And then salvation appeared in the form of a recipe from Harmony Valley Farm’s cheese newsletter. My theory is if you throw enough cheese, butter and cream at something, it should become edible. Throw in beef and pork and it’s assured. Cheesy Meatloaf to the rescue. A yummy, moist meatloaf, oozing with cheese. I used a garlic scape & pepper cheddar. I think a pepper jack would be wonderful too. 

This meatloaf was almost succulent!  And the bonus:  I couldn’t even tell there was celeriac in it.  Is that wrong? 

Cheesy Meatloaf

Adapted from a Harmony Valley Farm Cheeseplate Newsletter, November 19-21, 2009, Volume 2, Issue 15

Serves 4 

2 tablespoons extra-virgin olive oil
1 carrot, cut into 1/4-inch dice
1 small celeriac, cut into 1/4-inch dice
1 medium shallot, diced
1/4 ounce dried wild mushrooms, soaked in 1/2 cup hot water, chopped, soaking liquid reserved
2 garlic cloves, minced
1 1/4 cups fresh bread crumbs
6 ounces of your favorite firm cheese, 3 oz. shredded & 3 oz. cut up into 1/2 inch cubes
Salt and freshly ground pepper, to taste
1/2 pound ground beef
1/2 pound ground pork
1 egg, lightly beaten 


Position a rack in the lower third of an oven and preheat to 350°F. Line a roasting or jelly roll pan with foil and coat the bottom with 1 tablespoon of the oil. 

In a deep sauté pan over medium-high heat, warm 1 tablespoons of the olive oil. Add the carrots, celeriac and shallot and sauté until tender and starting to caramelize, 8 to 10 minutes. Add the mushrooms and garlic and sauté for 1 minute. Let cool for 10 minutes. 

In a bowl, combine 3/4 cup of the bread crumbs and 1/4 cup of the mushroom soaking liquid and soak for 5 minutes. 

In another bowl, combine the remaining 1/2 cup bread crumbs, the remaining 1 tablespoon olive oil, shredded cheese, salt and pepper. 

In a large bowl, using your hands, gently mix together the ground beef and pork, soaked bread crumbs, vegetable mixture, egg, cubed cheese, salt and pepper. Transfer the mixture to the prepared pan and shape into a 10-by-5-inch loaf. Cover the top and sides of the meat loaf with the
cheese-bread crumb mixture. 

Bake until an instant-read thermometer inserted into the center of the meat loaf registers 165°F, about 1 hour and 10 minutes. Let the meat loaf rest for 5 minutes before slicing.

5-8 Club’s Saucy Sally

October 21, 2009

If you’re of a “certain age” you probably remember the jingle “Two all beef patties, special sauce, lettuce, cheese, pickles, onions, on a sesame seed bun.”  In other words, The Big Mac.  And, if you’re like me, occasionally you still get a hankering for one.  But when I give in, the experience doesn’t quite live up to the memory.

So . . . you want to satisfy that Big Mac craving.  But you don’t want to visit a McDonald’s AND you want it to be better than you remember.  Head over to the 5-8 Club for a Saucy Sally.  It’s “One big all beef patty STUFFED with special sauce, topped with lettuce, cheese, pickles, onions, on a toasted-on-request bun.”   I loved it.  And you can have onion straws with it instead of fries.  And a beer.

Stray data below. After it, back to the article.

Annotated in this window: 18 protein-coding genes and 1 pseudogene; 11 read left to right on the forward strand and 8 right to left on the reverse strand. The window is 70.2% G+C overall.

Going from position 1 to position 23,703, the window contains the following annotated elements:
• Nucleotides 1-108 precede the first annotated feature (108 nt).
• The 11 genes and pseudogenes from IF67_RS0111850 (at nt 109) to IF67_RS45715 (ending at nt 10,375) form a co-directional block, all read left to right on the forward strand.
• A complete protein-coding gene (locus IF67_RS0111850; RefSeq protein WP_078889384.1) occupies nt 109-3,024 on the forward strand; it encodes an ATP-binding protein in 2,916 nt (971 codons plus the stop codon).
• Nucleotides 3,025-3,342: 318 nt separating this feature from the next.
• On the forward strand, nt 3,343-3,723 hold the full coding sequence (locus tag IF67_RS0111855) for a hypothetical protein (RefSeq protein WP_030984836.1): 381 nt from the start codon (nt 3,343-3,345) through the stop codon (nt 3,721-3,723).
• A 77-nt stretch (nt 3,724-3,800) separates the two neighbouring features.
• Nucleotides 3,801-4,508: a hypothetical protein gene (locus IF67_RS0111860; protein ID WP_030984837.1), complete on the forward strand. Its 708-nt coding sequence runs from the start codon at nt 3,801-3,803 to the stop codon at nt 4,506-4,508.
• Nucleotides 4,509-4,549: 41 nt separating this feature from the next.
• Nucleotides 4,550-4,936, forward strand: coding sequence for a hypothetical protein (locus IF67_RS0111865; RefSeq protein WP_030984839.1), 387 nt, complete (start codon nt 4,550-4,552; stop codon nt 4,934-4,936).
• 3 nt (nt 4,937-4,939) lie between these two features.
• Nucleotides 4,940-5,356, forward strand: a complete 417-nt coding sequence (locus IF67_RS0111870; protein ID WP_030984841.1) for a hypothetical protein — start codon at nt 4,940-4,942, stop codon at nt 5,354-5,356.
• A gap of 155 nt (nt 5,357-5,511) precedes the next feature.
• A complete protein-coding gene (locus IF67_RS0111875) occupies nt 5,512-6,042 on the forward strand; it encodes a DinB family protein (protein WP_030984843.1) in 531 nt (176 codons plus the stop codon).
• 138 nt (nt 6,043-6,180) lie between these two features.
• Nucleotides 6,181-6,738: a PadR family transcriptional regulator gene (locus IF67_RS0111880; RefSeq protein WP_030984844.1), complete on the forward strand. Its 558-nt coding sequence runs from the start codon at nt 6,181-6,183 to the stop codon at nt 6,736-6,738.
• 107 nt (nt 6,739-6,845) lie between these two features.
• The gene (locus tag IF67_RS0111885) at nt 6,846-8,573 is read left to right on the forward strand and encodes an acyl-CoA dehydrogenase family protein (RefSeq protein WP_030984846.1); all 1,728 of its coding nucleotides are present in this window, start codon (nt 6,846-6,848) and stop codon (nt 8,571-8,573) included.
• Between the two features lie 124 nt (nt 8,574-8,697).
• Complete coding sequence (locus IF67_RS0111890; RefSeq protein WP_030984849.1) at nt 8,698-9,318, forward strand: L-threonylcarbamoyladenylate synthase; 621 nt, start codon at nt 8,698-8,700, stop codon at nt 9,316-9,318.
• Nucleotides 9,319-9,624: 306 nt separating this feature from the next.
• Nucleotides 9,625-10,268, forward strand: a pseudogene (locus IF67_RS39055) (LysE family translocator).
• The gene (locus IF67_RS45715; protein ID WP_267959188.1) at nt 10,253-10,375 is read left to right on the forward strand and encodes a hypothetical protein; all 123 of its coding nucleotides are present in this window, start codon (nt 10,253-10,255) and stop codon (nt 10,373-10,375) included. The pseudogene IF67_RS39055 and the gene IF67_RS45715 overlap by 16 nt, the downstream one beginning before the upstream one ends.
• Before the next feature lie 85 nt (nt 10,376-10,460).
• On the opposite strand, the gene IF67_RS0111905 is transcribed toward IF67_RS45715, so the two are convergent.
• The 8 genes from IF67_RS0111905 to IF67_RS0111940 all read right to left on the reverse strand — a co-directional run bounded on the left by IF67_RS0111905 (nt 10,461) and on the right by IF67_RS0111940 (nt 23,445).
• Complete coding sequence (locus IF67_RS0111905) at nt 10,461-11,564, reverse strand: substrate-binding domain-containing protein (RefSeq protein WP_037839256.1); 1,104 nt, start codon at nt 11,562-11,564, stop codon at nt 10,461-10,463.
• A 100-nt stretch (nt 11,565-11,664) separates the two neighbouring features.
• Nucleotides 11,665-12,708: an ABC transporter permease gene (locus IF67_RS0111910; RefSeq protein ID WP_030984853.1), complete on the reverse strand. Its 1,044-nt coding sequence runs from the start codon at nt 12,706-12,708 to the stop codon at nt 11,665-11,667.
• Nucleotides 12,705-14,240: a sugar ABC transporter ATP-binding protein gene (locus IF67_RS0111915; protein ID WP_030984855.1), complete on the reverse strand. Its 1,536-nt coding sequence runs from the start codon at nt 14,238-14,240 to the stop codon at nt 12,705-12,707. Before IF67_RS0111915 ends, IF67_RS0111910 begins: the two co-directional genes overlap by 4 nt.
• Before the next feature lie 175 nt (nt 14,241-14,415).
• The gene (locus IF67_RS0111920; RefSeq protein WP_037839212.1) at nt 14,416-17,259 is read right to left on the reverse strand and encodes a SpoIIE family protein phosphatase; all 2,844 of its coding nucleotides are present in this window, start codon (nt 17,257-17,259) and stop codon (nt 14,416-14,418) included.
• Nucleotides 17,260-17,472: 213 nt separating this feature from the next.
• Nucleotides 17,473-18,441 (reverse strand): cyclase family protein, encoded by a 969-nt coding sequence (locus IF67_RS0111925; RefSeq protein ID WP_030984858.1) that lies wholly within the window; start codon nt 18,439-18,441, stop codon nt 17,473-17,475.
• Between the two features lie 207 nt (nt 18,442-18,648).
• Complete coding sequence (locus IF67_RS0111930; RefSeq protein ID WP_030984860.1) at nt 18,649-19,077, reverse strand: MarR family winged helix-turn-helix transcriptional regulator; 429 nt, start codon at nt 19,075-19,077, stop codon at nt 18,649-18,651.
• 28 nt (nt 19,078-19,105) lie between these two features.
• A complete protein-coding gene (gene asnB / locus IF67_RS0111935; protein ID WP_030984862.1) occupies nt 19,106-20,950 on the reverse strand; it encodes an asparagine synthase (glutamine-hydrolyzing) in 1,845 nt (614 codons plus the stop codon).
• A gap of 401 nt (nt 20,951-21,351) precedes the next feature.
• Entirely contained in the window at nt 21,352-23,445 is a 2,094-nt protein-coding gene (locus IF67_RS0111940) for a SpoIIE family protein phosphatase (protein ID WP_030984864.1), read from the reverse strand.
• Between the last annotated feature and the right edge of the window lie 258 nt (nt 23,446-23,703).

If this is Minnesota, it must be Hotdish . . . Right?

September 29, 2009


Question:  If you don’t open a can while making a hotdish, is it still a hotdish?

Regardless of the answer, if it’s that time of year and you’ve got a lot of fresh farm products, it’s a good way to play with all kinds of different flavors. I was working with tomatoes, peppers, and garlic from Harmony Valley Farm, Spanish onions from Living Song Gardens, and ground beef from Chase Brook Natural Meats.

I adapted my version from a recipe on Simply Recipes.  It can be the jumping off point for endless variations and I don’t think I ever make it the same way twice.  Sometimes I like to grate cheese over it and run it under the broiler for a few minutes;  dice some zucchini to saute with the onions and peppers; add a tablespoon of chili powder and you’ve got Chili-Mac; use up the last inch of salsa; throw in some olives . . . well you get the idea. And if it’s the dead of winter and all you have are canned veggies, the hotdish police aren’t going to know one way or the other.  And as long as you’re opening cans, open up some black beans.   It’ll be delicious.

Hamburger and Macaroni Hot Dish Without a Can

1 Tbsp. olive oil
1 onion, diced
1 red bell pepper, diced
1-2 jalapeno, finely diced
2 cloves garlic, roughly chopped
2 Tbsp. Worcestershire sauce
28 oz. tomatoes, diced
1 lb. ground beef
1/2 tsp. celery salt
1/2 tsp.  salt
pepper to taste
2 cups  macaroni, uncooked

Cook the macaroni according to package directions, drain, and set aside.

diced veggies 

Heat the olive oil in a non-stick pan over medium-high heat.  Add onions, peppers and garlic with a pinch of salt.  Cover, turn heat down to medium, and let veggies sweat until softened, about 10 minutes.  Stir them occasionally.  Set aside.

diced tomatoes

Brown the ground beef over medium-high heat.  Then add the vegetables, tomatoes and seasonings. Turn heat down to medium and let the tomatoes cook down for about 10 minutes, stirring occasionally.

add onions & peppers

add tomatoes

Add the macaroni.   Adjust the seasonings.  That’s it!

hot dish